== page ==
Kim oversees missile tests as N Korea boosts maritime security


North Korean leader Kim Jong Un oversaw the test firing of a “new-type surface-to-sea missile”, state media reported Thursday, part of a purported fresh drive to ramp up maritime border security.

So far this year, Kim has declared South Korea his country’s “principal enemy”, jettisoned agencies dedicated to reunification and outreach, and threatened war over “even 0.001 mm” of territorial infringement.

Pyongyang has also doubled-down on weapons tests, including launching a string of cruise missiles, testing an “underwater nuclear weapon system”, and firing a solid-fuelled hypersonic ballistic missile.

Seoul’s military said Wednesday that it had detected the launch of multiple cruise missiles by the North.

The official Korean Central News Agency said leader Kim had overseen the “evaluation test-fire of new-type surface-to-sea missile Padasuri-6 to be equipped by the navy”.

Kim expressed “great satisfaction over the results of the test-fire”, KCNA added.

The missiles hit their intended targets after flying over the East Sea for 1,400 seconds, it said.

Kim said South Korea let “various kinds of battleships intrude into the waters of the DPRK to seriously encroach upon its sovereignty”, referring to the North by its official acronym.

The maritime border between the two countries, known as the Northern Limit Line, has never been officially demarcated, and has been the site of previous clashes between the two Koreas.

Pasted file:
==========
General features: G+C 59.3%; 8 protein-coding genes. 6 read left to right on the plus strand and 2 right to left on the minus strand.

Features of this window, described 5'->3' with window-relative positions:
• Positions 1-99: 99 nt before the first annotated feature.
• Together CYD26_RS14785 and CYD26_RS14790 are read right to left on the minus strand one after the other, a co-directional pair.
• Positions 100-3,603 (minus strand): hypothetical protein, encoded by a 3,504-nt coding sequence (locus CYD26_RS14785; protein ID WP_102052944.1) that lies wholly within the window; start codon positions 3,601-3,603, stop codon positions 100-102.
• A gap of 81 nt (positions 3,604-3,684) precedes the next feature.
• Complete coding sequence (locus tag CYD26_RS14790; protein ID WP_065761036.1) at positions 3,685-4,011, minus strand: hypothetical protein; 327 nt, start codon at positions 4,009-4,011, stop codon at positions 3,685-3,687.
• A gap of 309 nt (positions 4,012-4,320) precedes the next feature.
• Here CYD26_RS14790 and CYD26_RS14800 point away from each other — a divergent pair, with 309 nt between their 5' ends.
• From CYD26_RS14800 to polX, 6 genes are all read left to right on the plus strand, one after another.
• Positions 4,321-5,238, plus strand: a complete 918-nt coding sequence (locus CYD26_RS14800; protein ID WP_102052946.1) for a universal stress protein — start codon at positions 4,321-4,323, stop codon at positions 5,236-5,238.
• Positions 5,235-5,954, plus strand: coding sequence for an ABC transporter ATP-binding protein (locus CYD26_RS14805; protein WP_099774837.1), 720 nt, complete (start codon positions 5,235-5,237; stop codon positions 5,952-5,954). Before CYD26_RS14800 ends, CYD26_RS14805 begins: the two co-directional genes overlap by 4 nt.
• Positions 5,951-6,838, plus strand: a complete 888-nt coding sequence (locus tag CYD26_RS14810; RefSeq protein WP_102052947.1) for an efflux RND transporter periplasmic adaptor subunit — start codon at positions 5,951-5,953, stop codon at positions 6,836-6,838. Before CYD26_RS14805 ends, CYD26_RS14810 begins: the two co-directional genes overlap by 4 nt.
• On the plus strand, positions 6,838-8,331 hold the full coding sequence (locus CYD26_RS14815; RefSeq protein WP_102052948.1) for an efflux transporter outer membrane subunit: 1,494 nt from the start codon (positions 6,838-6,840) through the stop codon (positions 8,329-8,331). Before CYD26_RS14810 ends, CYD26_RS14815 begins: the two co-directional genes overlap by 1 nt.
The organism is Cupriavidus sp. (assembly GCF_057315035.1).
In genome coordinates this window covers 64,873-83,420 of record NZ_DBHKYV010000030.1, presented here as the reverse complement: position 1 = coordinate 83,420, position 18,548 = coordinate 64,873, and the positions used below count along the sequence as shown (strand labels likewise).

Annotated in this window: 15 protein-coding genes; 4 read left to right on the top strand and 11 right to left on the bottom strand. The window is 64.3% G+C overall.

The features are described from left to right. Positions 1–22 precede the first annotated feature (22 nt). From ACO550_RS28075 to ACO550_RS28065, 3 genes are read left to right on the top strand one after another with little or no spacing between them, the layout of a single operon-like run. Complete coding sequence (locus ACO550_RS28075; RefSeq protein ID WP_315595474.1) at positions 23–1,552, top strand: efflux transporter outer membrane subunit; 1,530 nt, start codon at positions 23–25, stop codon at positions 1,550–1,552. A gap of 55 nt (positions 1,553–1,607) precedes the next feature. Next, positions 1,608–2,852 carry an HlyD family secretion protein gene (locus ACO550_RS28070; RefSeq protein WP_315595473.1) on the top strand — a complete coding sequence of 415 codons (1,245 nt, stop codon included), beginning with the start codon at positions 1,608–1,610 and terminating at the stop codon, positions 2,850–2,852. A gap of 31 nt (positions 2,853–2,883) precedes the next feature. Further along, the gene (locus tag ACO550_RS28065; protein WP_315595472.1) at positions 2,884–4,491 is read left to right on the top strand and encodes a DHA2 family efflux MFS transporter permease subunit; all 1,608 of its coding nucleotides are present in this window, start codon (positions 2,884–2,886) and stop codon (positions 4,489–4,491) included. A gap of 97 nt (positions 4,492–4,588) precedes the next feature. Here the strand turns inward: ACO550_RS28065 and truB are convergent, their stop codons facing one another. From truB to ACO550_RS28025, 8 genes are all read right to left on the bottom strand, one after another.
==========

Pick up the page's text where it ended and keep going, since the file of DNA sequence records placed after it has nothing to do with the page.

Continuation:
Kim decried Seoul’s “desperate efforts to preserve ‘northern limit line,'” and vowed that the North would “thoroughly defend the maritime sovereignty by force of arms and actions, not by any rhetoric.”

Earlier this year, Kim said he would no longer recognise the Northern Limit Line, and according to Thursday’s KCNA report, he referred to the de facto border as a “ghost one without any ground in the light of international law”.

Earlier this week, North Korea announced it had tested a new control system for a multiple rocket launcher it said would have an “increased” battlefield role.

The cruise missile launches have prompted speculation from experts that the North is testing the weapons before shipping them to Moscow for use in Ukraine.

Pyongyang and Moscow have bolstered ties in recent months, with leader Kim making a rare trip to Russia to meet President Vladimir Putin in September.

Seoul and Washington have subsequently accused the North of making arms shipments to Russia, which would violate rafts of U.N. sanctions on both countries.

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